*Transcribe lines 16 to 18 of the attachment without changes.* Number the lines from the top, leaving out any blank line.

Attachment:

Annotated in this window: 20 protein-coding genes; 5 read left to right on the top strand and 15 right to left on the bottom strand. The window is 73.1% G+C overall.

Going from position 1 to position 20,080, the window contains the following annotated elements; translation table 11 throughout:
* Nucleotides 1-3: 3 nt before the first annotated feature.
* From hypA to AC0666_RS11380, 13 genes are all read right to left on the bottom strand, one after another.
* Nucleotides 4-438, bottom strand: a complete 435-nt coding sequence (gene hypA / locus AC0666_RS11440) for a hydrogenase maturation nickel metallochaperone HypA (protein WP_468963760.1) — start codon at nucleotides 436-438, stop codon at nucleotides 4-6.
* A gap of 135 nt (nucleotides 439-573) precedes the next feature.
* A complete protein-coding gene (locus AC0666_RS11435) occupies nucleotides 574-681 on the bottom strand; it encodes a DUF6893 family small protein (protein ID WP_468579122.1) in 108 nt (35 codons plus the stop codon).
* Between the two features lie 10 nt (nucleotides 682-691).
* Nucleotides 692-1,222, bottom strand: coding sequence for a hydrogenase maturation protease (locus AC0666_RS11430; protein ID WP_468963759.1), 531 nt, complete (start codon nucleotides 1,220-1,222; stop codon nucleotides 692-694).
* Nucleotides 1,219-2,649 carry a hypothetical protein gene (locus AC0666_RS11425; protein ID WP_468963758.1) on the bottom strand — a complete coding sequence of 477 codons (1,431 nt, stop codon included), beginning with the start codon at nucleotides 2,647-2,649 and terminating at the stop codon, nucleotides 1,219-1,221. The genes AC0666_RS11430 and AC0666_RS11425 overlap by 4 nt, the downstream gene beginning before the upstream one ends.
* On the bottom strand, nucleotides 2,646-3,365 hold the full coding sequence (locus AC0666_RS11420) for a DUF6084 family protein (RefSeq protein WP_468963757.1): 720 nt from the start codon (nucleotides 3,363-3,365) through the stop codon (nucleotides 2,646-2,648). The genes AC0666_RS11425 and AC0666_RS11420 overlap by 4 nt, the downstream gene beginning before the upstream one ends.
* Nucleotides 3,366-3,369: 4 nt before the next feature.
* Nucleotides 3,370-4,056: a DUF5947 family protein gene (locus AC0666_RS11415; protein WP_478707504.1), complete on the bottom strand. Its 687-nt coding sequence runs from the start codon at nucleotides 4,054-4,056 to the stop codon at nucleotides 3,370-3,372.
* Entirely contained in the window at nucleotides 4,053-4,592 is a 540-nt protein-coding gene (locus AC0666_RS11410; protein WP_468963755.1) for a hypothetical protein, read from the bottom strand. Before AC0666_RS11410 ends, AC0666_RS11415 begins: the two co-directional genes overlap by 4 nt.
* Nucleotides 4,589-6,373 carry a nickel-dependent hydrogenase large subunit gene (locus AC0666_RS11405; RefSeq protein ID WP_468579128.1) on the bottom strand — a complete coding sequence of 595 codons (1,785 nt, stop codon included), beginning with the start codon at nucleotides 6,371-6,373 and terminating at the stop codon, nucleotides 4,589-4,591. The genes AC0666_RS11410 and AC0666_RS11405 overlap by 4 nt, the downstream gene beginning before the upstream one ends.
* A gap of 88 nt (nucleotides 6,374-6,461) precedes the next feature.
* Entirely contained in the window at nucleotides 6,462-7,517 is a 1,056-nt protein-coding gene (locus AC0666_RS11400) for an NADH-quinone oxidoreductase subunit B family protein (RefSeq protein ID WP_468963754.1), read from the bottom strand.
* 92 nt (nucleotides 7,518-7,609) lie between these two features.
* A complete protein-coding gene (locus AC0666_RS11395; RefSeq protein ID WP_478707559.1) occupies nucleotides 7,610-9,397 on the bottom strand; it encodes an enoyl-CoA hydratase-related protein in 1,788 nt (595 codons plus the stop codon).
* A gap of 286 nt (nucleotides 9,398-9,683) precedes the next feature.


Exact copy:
* A gap of 88 nt (nucleotides 6,374-6,461) precedes the next feature.
* Entirely contained in the window at nucleotides 6,462-7,517 is a 1,056-nt protein-coding gene (locus AC0666_RS11400) for an NADH-quinone oxidoreductase subunit B family protein (RefSeq protein ID WP_468963754.1), read from the bottom strand.
* 92 nt (nucleotides 7,518-7,609) lie between these two features.